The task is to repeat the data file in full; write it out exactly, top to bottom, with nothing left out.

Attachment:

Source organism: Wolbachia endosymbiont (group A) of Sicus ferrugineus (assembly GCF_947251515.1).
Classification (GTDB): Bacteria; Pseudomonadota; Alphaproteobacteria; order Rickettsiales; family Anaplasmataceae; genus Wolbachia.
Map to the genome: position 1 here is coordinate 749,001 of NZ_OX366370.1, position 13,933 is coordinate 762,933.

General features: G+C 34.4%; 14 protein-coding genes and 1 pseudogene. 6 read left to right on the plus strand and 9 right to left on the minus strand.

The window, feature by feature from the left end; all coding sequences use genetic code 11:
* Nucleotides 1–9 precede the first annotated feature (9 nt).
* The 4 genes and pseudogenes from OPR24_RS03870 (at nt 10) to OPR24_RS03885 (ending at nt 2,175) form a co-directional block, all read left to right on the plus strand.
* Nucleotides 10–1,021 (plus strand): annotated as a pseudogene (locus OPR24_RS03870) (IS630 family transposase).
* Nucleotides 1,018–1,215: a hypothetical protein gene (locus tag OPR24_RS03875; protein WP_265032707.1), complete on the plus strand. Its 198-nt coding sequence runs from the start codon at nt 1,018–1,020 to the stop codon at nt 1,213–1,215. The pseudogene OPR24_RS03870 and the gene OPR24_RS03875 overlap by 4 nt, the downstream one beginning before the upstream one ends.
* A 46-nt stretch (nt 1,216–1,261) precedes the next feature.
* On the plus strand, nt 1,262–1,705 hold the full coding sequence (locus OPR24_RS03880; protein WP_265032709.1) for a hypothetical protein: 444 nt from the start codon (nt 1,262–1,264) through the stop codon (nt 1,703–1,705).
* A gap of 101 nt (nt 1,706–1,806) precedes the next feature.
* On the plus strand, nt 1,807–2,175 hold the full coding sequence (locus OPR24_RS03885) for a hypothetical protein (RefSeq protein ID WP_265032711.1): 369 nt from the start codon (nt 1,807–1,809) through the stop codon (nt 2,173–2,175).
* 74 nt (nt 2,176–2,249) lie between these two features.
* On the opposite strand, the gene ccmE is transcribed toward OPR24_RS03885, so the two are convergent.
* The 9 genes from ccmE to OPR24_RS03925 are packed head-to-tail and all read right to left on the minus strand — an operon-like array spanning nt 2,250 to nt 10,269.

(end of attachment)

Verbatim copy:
Source organism: Wolbachia endosymbiont (group A) of Sicus ferrugineus (assembly GCF_947251515.1).
Classification (GTDB): Bacteria; Pseudomonadota; Alphaproteobacteria; order Rickettsiales; family Anaplasmataceae; genus Wolbachia.
Map to the genome: position 1 here is coordinate 749,001 of NZ_OX366370.1, position 13,933 is coordinate 762,933.

General features: G+C 34.4%; 14 protein-coding genes and 1 pseudogene. 6 read left to right on the plus strand and 9 right to left on the minus strand.

The window, feature by feature from the left end; all coding sequences use genetic code 11:
* Nucleotides 1–9 precede the first annotated feature (9 nt).
* The 4 genes and pseudogenes from OPR24_RS03870 (at nt 10) to OPR24_RS03885 (ending at nt 2,175) form a co-directional block, all read left to right on the plus strand.
* Nucleotides 10–1,021 (plus strand): annotated as a pseudogene (locus OPR24_RS03870) (IS630 family transposase).
* Nucleotides 1,018–1,215: a hypothetical protein gene (locus tag OPR24_RS03875; protein WP_265032707.1), complete on the plus strand. Its 198-nt coding sequence runs from the start codon at nt 1,018–1,020 to the stop codon at nt 1,213–1,215. The pseudogene OPR24_RS03870 and the gene OPR24_RS03875 overlap by 4 nt, the downstream one beginning before the upstream one ends.
* A 46-nt stretch (nt 1,216–1,261) precedes the next feature.
* On the plus strand, nt 1,262–1,705 hold the full coding sequence (locus OPR24_RS03880; protein WP_265032709.1) for a hypothetical protein: 444 nt from the start codon (nt 1,262–1,264) through the stop codon (nt 1,703–1,705).
* A gap of 101 nt (nt 1,706–1,806) precedes the next feature.
* On the plus strand, nt 1,807–2,175 hold the full coding sequence (locus OPR24_RS03885) for a hypothetical protein (RefSeq protein ID WP_265032711.1): 369 nt from the start codon (nt 1,807–1,809) through the stop codon (nt 2,173–2,175).
* 74 nt (nt 2,176–2,249) lie between these two features.
* On the opposite strand, the gene ccmE is transcribed toward OPR24_RS03885, so the two are convergent.
* The 9 genes from ccmE to OPR24_RS03925 are packed head-to-tail and all read right to left on the minus strand — an operon-like array spanning nt 2,250 to nt 10,269.